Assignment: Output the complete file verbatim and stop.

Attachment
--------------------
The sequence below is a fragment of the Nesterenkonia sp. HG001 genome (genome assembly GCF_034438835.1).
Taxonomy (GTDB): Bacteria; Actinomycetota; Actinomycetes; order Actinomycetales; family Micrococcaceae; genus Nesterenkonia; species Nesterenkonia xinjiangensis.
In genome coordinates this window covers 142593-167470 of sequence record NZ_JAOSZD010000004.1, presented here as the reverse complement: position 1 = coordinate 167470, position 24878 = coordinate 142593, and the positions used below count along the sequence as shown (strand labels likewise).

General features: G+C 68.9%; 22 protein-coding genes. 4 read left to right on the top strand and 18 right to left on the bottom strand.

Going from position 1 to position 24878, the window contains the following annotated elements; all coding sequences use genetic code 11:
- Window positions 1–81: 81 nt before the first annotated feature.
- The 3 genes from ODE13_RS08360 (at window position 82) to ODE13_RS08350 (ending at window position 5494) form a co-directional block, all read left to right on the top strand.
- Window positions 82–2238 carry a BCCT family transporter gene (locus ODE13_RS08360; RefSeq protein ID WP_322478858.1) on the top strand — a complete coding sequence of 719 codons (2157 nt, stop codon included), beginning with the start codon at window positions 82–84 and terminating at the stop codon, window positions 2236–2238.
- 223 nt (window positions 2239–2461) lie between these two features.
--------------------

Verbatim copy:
The sequence below is a fragment of the Nesterenkonia sp. HG001 genome (genome assembly GCF_034438835.1).
Taxonomy (GTDB): Bacteria; Actinomycetota; Actinomycetes; order Actinomycetales; family Micrococcaceae; genus Nesterenkonia; species Nesterenkonia xinjiangensis.
In genome coordinates this window covers 142593-167470 of sequence record NZ_JAOSZD010000004.1, presented here as the reverse complement: position 1 = coordinate 167470, position 24878 = coordinate 142593, and the positions used below count along the sequence as shown (strand labels likewise).

General features: G+C 68.9%; 22 protein-coding genes. 4 read left to right on the top strand and 18 right to left on the bottom strand.

Going from position 1 to position 24878, the window contains the following annotated elements; all coding sequences use genetic code 11:
- Window positions 1–81: 81 nt before the first annotated feature.
- The 3 genes from ODE13_RS08360 (at window position 82) to ODE13_RS08350 (ending at window position 5494) form a co-directional block, all read left to right on the top strand.
- Window positions 82–2238 carry a BCCT family transporter gene (locus ODE13_RS08360; RefSeq protein ID WP_322478858.1) on the top strand — a complete coding sequence of 719 codons (2157 nt, stop codon included), beginning with the start codon at window positions 82–84 and terminating at the stop codon, window positions 2236–2238.
- 223 nt (window positions 2239–2461) lie between these two features.